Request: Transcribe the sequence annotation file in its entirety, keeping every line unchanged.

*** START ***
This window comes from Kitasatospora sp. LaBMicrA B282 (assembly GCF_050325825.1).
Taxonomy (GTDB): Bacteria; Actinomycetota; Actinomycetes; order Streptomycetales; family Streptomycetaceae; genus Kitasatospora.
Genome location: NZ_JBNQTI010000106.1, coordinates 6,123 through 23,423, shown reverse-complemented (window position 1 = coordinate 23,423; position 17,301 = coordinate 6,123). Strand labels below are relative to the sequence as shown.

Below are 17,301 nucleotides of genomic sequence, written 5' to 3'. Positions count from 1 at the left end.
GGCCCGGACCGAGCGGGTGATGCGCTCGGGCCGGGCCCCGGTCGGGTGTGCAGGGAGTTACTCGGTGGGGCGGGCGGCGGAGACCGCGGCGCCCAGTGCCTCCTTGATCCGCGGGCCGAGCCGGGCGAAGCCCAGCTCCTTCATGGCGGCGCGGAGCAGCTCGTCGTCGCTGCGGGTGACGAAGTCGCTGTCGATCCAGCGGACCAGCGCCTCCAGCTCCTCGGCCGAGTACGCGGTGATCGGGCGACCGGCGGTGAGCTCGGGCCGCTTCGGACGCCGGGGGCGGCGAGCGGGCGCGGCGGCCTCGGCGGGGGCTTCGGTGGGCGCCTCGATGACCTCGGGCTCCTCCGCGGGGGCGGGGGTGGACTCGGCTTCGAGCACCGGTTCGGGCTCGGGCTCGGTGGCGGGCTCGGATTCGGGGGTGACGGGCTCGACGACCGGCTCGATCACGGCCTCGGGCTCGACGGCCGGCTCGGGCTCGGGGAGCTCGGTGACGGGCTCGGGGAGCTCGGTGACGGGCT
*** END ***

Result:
This window comes from Kitasatospora sp. LaBMicrA B282 (assembly GCF_050325825.1).
Taxonomy (GTDB): Bacteria; Actinomycetota; Actinomycetes; order Streptomycetales; family Streptomycetaceae; genus Kitasatospora.
Genome location: NZ_JBNQTI010000106.1, coordinates 6,123 through 23,423, shown reverse-complemented (window position 1 = coordinate 23,423; position 17,301 = coordinate 6,123). Strand labels below are relative to the sequence as shown.

Below are 17,301 nucleotides of genomic sequence, written 5' to 3'. Positions count from 1 at the left end.
GGCCCGGACCGAGCGGGTGATGCGCTCGGGCCGGGCCCCGGTCGGGTGTGCAGGGAGTTACTCGGTGGGGCGGGCGGCGGAGACCGCGGCGCCCAGTGCCTCCTTGATCCGCGGGCCGAGCCGGGCGAAGCCCAGCTCCTTCATGGCGGCGCGGAGCAGCTCGTCGTCGCTGCGGGTGACGAAGTCGCTGTCGATCCAGCGGACCAGCGCCTCCAGCTCCTCGGCCGAGTACGCGGTGATCGGGCGACCGGCGGTGAGCTCGGGCCGCTTCGGACGCCGGGGGCGGCGAGCGGGCGCGGCGGCCTCGGCGGGGGCTTCGGTGGGCGCCTCGATGACCTCGGGCTCCTCCGCGGGGGCGGGGGTGGACTCGGCTTCGAGCACCGGTTCGGGCTCGGGCTCGGTGGCGGGCTCGGATTCGGGGGTGACGGGCTCGACGACCGGCTCGATCACGGCCTCGGGCTCGACGGCCGGCTCGGGCTCGGGGAGCTCGGTGACGGGCTCGGGGAGCTCGGTGACGGGCT